First, lunch and learns are generally done by inviting existing IT-level clients.  This is a great way to express appreciation to your clients while providing technology updates with the hopes of discovering new projects within the group.  In my experience, most of these efforts produce immeasurable success and rarely lead to anything you wouldn’t have found just be staying in contact with your customer base; still, not a bad thing to do for your best customers.

Educational marketing is different.  It targets a group of buyers using educational presentation material relevant to the executive audience; people who can buy.  It’s like casting a wide net to capture a large group of potential buyers.  We market the event much like you would a wedding, including professional looking invitations with an RSVP.  It’s “invite only” in order to limit lower level attendance, and generally done over a meal to encourage a networking sort of event.  Creating a place for executives to network within their circle makes this type of event work.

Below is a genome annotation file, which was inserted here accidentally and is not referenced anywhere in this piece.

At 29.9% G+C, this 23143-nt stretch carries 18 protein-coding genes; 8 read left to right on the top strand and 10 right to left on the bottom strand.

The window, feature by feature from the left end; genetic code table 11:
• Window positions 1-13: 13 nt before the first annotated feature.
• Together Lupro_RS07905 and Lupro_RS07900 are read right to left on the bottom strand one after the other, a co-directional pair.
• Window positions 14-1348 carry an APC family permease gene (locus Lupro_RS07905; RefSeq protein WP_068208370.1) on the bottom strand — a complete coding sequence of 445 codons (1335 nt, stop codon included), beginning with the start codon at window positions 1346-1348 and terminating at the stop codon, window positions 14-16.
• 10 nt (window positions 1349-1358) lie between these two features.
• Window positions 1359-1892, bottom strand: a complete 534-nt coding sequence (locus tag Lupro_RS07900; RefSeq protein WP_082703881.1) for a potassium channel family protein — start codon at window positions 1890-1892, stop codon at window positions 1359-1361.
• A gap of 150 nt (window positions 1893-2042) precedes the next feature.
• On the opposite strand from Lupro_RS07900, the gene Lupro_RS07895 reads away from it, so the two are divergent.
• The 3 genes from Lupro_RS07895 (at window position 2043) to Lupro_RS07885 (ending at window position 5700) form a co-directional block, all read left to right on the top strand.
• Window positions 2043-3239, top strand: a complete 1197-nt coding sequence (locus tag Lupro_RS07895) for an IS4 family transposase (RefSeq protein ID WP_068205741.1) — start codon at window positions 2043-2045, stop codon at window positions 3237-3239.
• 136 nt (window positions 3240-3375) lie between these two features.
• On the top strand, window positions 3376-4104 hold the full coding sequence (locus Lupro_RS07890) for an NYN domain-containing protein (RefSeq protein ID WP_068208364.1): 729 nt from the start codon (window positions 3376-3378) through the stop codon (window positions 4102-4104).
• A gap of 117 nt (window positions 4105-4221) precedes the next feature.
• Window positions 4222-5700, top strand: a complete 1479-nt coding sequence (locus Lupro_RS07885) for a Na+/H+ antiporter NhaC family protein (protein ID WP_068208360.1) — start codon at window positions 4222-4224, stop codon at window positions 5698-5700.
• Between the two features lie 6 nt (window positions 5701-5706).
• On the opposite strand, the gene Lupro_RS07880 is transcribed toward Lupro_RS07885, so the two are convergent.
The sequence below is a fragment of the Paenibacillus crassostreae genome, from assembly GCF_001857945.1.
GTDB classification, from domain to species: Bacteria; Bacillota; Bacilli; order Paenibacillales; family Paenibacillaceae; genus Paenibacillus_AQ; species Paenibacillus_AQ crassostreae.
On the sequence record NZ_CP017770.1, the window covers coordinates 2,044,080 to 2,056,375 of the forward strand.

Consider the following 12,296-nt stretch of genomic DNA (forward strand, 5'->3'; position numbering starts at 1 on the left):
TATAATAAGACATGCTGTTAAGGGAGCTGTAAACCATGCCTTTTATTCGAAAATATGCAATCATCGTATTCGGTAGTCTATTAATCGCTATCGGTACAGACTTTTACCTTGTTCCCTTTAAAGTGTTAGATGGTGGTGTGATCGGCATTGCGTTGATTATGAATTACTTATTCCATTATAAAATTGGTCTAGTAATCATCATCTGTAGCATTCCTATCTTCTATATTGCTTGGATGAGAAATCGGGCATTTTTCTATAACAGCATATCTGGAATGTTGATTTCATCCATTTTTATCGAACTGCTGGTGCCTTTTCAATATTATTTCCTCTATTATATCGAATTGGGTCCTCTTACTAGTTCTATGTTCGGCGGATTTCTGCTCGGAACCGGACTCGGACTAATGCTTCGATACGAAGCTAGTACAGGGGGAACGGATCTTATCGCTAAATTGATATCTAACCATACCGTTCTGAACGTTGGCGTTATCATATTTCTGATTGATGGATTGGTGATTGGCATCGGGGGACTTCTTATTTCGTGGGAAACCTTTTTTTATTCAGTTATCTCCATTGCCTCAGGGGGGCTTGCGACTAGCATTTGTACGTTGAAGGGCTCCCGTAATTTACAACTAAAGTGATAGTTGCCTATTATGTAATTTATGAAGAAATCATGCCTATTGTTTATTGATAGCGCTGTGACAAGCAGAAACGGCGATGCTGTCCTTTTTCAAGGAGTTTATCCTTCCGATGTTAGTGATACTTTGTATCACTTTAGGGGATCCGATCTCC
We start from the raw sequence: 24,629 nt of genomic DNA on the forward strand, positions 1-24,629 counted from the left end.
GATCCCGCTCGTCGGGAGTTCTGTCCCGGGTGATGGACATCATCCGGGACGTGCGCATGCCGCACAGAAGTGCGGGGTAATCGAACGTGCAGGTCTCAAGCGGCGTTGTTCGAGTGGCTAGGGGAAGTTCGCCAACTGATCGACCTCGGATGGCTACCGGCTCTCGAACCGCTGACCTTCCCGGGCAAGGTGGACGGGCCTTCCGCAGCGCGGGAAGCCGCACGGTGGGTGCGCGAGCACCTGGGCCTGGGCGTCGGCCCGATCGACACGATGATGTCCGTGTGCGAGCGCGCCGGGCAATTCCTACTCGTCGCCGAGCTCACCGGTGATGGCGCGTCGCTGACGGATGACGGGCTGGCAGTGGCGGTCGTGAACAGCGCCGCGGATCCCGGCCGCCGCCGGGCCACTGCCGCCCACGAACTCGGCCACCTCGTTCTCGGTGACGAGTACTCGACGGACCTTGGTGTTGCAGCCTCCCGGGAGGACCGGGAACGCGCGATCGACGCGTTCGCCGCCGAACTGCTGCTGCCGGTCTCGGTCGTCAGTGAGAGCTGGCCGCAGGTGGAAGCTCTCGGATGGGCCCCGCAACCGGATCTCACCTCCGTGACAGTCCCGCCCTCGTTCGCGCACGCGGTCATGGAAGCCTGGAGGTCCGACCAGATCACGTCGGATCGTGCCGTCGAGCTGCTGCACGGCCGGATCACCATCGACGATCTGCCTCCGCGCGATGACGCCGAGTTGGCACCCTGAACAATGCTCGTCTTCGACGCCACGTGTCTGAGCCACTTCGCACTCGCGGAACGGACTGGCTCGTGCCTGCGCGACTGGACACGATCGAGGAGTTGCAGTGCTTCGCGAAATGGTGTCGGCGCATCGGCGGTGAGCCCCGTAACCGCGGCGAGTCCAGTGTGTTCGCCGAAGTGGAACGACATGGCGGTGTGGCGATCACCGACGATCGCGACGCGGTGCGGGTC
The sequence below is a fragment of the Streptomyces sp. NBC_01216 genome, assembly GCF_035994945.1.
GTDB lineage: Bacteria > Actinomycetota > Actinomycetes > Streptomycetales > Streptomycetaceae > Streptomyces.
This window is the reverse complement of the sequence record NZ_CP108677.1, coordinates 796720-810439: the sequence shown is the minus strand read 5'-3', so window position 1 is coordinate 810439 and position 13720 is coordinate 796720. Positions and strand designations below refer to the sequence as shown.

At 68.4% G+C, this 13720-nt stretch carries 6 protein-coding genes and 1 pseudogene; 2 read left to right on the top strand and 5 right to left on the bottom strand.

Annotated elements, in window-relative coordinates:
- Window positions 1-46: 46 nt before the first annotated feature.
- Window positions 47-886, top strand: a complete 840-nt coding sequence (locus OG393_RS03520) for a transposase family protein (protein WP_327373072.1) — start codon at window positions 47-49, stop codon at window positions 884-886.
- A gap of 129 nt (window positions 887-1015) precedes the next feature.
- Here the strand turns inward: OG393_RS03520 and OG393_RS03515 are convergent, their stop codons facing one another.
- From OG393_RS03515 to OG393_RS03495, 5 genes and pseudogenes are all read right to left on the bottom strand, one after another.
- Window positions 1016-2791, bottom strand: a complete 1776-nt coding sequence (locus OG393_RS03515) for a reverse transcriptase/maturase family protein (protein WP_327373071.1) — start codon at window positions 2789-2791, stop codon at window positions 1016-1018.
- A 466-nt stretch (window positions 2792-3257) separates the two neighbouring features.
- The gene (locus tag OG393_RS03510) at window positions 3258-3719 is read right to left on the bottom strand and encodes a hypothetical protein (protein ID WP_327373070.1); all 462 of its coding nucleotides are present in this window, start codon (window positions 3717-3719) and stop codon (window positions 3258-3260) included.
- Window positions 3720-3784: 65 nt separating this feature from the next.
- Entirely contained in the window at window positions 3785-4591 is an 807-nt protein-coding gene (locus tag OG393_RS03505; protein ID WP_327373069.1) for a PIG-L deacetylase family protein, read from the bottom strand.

The keynote I gave this morning was designed using the marketing concepts I teach and continue to talk and blog about; mainly, knowledge gaps, commitments, interruptions in thinking, and other, to create an Aha! moment.  I want my audience sitting their asking themselves, “Are we addressing these issues?”  If the issues I bring up are urgent and credible, I can move my audience to the point of believing, it would be foolish not to at least check!  Educational content that leads to urgency – followed by an investigation.  This process is then used as the discovery aspect of the sales process, which then creates opportunity for remediation or other project efforts.  In the case of liability issues, these sales lead to recurring revenue or annuity.  In many cases we will motivate seventy-five percent of our audience to move to an assessment, and many of my clients experience up to ninety percent of these moving to projects and managed services.

This is the power of presentation.  Every sales person should be capable of delivering this type of program, or perhaps putting this type of event together with an outside speaker and following up.  The results far out perform traditional selling efforts.

© 2011, David Stelzl